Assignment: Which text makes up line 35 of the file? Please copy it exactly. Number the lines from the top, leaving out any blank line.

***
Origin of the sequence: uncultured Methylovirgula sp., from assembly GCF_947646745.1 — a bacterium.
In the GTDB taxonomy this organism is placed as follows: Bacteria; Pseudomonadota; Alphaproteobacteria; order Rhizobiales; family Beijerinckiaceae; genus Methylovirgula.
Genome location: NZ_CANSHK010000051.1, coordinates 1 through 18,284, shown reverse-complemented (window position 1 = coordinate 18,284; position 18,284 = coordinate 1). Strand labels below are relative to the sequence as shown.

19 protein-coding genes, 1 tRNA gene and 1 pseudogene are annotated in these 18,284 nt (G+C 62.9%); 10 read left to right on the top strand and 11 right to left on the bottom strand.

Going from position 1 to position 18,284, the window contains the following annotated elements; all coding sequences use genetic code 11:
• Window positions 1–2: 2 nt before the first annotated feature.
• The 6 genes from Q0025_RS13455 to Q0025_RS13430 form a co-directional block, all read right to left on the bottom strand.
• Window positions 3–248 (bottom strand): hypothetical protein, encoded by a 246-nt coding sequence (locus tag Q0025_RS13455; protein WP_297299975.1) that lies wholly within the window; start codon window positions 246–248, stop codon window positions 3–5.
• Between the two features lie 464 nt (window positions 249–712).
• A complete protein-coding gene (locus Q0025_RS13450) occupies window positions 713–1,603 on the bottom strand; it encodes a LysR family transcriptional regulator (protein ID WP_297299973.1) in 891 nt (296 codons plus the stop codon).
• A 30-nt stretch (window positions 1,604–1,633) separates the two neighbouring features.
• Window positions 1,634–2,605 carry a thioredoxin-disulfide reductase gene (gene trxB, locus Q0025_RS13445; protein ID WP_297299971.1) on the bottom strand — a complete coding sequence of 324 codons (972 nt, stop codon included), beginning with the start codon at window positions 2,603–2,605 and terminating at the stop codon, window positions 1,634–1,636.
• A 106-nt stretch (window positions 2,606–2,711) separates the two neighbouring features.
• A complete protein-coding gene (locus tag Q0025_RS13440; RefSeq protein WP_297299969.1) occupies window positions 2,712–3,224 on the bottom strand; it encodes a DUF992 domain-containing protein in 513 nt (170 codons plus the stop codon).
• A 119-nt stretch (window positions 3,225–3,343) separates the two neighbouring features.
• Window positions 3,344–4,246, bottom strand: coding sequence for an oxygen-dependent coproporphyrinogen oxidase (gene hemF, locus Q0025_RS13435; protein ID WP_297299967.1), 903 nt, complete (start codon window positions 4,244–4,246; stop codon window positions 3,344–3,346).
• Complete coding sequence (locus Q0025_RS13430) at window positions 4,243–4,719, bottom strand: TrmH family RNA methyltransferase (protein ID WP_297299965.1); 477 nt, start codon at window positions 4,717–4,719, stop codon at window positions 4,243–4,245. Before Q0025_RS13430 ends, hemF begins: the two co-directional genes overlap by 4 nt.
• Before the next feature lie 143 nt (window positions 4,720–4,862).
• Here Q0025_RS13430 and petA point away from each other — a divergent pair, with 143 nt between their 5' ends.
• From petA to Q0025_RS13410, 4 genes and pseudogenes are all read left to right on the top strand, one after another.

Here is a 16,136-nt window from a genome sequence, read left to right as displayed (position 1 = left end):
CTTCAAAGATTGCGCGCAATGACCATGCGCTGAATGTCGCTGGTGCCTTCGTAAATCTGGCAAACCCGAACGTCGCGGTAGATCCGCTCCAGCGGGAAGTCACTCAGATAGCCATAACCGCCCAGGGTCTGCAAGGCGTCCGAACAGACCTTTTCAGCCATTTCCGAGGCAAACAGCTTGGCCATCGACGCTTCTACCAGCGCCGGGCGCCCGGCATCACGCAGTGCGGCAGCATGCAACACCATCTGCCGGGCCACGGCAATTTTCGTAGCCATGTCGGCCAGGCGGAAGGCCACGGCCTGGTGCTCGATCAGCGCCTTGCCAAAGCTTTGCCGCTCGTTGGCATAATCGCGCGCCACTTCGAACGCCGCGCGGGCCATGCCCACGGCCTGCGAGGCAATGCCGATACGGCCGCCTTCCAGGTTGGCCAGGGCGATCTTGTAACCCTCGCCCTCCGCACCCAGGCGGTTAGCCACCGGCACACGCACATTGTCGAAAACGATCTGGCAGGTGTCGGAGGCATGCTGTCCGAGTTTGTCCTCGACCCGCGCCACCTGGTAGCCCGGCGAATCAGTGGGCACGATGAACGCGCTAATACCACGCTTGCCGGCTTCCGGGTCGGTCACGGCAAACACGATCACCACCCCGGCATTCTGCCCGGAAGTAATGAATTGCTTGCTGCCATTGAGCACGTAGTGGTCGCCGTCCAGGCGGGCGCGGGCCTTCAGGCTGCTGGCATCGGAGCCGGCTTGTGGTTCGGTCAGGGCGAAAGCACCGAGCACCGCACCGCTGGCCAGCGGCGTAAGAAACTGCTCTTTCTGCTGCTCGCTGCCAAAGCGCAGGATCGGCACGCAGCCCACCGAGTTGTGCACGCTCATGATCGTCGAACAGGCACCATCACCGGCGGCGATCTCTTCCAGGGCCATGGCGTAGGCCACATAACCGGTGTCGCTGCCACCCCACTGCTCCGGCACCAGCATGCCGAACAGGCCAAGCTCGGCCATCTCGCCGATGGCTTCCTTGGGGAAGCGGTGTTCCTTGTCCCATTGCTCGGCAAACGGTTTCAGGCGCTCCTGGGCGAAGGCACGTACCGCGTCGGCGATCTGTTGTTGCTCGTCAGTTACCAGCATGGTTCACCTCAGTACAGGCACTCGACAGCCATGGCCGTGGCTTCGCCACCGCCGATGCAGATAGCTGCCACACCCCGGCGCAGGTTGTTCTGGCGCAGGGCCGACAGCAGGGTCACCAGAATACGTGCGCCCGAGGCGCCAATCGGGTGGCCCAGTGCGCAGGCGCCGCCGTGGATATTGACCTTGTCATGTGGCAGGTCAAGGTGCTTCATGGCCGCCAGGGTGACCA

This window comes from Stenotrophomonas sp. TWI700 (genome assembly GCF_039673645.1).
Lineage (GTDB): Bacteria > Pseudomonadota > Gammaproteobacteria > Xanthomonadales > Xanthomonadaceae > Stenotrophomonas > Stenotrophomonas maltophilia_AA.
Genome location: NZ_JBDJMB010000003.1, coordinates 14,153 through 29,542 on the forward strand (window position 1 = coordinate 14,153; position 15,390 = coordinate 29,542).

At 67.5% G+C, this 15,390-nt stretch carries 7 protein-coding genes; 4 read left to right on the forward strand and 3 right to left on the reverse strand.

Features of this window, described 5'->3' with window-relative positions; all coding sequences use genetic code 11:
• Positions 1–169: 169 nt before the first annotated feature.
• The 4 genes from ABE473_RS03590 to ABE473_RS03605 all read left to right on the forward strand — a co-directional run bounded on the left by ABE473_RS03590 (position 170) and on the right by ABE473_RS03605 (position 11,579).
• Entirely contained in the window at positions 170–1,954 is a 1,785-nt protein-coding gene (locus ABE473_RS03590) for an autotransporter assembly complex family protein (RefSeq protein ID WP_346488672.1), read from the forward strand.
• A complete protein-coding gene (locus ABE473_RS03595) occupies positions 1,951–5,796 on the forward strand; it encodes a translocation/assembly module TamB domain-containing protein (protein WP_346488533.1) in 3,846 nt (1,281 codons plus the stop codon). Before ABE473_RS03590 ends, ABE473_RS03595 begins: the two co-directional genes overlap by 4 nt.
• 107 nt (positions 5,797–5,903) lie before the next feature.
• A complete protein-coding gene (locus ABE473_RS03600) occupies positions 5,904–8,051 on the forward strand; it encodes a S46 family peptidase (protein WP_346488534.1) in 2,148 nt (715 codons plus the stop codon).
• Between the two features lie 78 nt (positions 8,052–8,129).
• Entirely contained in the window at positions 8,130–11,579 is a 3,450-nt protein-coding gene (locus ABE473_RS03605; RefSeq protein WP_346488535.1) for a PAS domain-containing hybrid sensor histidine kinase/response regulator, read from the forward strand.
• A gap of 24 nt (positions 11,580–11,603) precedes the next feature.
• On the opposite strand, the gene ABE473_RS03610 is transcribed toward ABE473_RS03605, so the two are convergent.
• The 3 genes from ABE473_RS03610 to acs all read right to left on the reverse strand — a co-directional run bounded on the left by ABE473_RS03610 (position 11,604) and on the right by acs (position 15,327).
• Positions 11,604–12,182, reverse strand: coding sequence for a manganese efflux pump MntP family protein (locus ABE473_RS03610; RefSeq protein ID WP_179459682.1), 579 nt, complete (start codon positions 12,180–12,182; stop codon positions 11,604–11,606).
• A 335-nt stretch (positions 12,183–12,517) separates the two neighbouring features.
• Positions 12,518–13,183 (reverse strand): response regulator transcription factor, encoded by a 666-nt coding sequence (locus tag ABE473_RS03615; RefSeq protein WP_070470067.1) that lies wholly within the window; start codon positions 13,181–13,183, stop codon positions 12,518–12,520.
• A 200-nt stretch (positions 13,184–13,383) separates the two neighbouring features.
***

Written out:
• Entirely contained in the window at positions 8,130–11,579 is a 3,450-nt protein-coding gene (locus ABE473_RS03605; RefSeq protein WP_346488535.1) for a PAS domain-containing hybrid sensor histidine kinase/response regulator, read from the forward strand.